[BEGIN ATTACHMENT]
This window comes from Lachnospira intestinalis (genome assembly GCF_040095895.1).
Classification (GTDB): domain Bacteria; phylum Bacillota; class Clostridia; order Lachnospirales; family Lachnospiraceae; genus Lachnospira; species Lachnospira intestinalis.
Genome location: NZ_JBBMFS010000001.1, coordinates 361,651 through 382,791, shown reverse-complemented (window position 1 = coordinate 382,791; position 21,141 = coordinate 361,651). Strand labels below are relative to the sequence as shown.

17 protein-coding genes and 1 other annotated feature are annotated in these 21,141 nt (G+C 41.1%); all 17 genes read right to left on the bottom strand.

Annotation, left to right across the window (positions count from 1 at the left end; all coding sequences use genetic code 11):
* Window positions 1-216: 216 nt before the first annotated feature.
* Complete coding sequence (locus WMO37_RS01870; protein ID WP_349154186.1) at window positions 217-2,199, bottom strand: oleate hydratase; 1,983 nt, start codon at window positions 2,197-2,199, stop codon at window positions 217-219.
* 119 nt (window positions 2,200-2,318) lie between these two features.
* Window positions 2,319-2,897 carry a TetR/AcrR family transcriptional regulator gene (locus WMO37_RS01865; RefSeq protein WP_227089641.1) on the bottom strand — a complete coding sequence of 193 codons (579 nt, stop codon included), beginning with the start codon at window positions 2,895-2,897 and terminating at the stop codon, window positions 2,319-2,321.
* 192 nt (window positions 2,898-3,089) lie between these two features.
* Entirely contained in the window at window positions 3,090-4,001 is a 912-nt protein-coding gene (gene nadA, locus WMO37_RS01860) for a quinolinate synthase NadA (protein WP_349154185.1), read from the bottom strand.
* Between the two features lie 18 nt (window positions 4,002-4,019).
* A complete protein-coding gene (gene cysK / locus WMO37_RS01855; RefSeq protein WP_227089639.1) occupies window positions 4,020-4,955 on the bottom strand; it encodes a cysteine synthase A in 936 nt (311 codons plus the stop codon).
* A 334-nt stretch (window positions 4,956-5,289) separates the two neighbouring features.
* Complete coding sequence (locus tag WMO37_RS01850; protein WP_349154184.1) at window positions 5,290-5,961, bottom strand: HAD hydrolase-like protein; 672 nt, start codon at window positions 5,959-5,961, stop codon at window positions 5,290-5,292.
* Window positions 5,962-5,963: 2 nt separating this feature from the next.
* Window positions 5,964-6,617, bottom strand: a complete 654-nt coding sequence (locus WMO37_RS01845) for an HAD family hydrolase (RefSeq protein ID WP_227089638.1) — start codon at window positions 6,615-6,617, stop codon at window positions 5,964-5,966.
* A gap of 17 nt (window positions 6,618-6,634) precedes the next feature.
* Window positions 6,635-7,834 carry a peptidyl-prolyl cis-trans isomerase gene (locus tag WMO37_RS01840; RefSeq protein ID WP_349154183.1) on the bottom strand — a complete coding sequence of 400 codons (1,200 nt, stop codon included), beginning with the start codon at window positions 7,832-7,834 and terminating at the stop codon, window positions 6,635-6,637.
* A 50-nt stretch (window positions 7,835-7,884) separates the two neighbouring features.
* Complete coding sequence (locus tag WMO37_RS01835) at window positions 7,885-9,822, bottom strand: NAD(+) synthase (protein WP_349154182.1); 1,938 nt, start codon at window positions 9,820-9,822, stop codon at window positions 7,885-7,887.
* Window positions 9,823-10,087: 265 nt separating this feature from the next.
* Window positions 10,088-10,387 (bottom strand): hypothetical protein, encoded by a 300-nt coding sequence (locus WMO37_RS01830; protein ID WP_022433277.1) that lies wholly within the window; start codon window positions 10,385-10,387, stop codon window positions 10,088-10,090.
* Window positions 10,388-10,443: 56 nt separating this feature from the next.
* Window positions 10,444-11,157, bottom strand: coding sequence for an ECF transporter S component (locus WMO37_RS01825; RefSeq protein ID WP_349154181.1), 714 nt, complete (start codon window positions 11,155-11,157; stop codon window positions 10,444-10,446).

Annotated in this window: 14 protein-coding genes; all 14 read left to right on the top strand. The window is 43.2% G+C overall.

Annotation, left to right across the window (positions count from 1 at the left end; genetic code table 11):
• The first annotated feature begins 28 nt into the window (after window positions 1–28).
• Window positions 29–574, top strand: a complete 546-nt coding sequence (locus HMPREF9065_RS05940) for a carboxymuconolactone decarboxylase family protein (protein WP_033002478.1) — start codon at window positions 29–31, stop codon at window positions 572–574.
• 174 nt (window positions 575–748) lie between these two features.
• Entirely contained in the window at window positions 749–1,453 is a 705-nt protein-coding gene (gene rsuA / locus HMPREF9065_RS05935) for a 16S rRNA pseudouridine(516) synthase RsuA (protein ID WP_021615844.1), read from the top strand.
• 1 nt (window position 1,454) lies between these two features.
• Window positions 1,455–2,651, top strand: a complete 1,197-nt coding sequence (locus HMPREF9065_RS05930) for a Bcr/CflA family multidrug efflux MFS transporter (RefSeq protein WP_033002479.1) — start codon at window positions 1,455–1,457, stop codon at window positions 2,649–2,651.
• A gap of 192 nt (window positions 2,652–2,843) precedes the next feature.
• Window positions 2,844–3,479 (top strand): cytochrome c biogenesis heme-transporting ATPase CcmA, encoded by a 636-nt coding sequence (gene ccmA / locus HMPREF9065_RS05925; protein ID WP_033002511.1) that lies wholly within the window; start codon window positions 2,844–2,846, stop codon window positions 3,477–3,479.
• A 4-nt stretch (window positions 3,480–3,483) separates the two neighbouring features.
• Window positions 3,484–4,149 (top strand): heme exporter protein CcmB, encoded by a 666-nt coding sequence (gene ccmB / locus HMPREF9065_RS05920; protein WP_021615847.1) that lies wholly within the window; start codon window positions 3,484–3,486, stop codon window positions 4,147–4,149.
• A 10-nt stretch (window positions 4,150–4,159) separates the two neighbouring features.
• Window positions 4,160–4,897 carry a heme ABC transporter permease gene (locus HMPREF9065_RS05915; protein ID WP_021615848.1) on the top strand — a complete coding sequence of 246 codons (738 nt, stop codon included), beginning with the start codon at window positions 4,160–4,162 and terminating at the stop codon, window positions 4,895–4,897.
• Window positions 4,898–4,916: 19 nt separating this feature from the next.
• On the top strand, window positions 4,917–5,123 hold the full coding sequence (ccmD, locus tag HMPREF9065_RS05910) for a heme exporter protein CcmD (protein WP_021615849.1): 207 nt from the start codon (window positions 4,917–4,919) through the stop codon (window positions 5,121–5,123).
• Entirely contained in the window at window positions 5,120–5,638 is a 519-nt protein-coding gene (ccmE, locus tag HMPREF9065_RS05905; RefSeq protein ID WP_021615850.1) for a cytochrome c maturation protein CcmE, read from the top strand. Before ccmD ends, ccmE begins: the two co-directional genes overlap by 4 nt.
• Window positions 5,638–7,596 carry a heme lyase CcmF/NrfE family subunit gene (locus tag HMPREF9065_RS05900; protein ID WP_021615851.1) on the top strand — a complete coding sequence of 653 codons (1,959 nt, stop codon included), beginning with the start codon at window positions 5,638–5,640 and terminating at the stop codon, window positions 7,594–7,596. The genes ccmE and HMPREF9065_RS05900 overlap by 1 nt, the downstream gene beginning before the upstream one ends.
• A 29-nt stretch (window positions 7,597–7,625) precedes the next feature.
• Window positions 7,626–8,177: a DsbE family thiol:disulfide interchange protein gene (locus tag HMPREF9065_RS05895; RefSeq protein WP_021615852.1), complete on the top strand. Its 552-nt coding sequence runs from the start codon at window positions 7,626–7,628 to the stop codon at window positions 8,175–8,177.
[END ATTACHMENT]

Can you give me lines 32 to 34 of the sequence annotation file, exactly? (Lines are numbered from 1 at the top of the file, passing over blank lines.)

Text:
• 1 nt (window position 1,454) lies between these two features.
• Window positions 1,455–2,651, top strand: a complete 1,197-nt coding sequence (locus HMPREF9065_RS05930) for a Bcr/CflA family multidrug efflux MFS transporter (RefSeq protein WP_033002479.1) — start codon at window positions 1,455–1,457, stop codon at window positions 2,649–2,651.
• A gap of 192 nt (window positions 2,652–2,843) precedes the next feature.